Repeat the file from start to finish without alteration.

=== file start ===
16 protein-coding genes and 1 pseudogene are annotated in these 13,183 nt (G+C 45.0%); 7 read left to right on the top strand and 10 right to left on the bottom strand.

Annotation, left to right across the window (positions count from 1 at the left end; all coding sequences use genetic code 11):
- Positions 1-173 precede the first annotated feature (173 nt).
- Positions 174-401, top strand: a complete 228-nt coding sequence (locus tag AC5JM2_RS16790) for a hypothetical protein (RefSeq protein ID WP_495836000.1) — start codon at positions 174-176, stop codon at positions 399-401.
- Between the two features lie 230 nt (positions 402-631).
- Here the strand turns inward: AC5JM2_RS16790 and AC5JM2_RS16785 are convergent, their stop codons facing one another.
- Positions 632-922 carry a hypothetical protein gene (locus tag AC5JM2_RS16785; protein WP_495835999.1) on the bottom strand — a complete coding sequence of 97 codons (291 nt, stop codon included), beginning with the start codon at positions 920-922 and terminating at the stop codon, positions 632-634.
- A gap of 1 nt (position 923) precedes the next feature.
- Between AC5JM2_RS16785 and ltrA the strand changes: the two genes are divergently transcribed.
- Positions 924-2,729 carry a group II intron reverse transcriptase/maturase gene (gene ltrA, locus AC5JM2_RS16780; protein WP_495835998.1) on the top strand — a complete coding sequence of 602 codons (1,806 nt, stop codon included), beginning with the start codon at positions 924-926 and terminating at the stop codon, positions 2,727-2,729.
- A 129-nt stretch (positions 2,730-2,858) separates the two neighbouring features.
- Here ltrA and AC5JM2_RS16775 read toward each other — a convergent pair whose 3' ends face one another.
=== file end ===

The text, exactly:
16 protein-coding genes and 1 pseudogene are annotated in these 13,183 nt (G+C 45.0%); 7 read left to right on the top strand and 10 right to left on the bottom strand.

Annotation, left to right across the window (positions count from 1 at the left end; all coding sequences use genetic code 11):
- Positions 1-173 precede the first annotated feature (173 nt).
- Positions 174-401, top strand: a complete 228-nt coding sequence (locus tag AC5JM2_RS16790) for a hypothetical protein (RefSeq protein ID WP_495836000.1) — start codon at positions 174-176, stop codon at positions 399-401.
- Between the two features lie 230 nt (positions 402-631).
- Here the strand turns inward: AC5JM2_RS16790 and AC5JM2_RS16785 are convergent, their stop codons facing one another.
- Positions 632-922 carry a hypothetical protein gene (locus tag AC5JM2_RS16785; protein WP_495835999.1) on the bottom strand — a complete coding sequence of 97 codons (291 nt, stop codon included), beginning with the start codon at positions 920-922 and terminating at the stop codon, positions 632-634.
- A gap of 1 nt (position 923) precedes the next feature.
- Between AC5JM2_RS16785 and ltrA the strand changes: the two genes are divergently transcribed.
- Positions 924-2,729 carry a group II intron reverse transcriptase/maturase gene (gene ltrA, locus AC5JM2_RS16780; protein WP_495835998.1) on the top strand — a complete coding sequence of 602 codons (1,806 nt, stop codon included), beginning with the start codon at positions 924-926 and terminating at the stop codon, positions 2,727-2,729.
- A 129-nt stretch (positions 2,730-2,858) separates the two neighbouring features.
- Here ltrA and AC5JM2_RS16775 read toward each other — a convergent pair whose 3' ends face one another.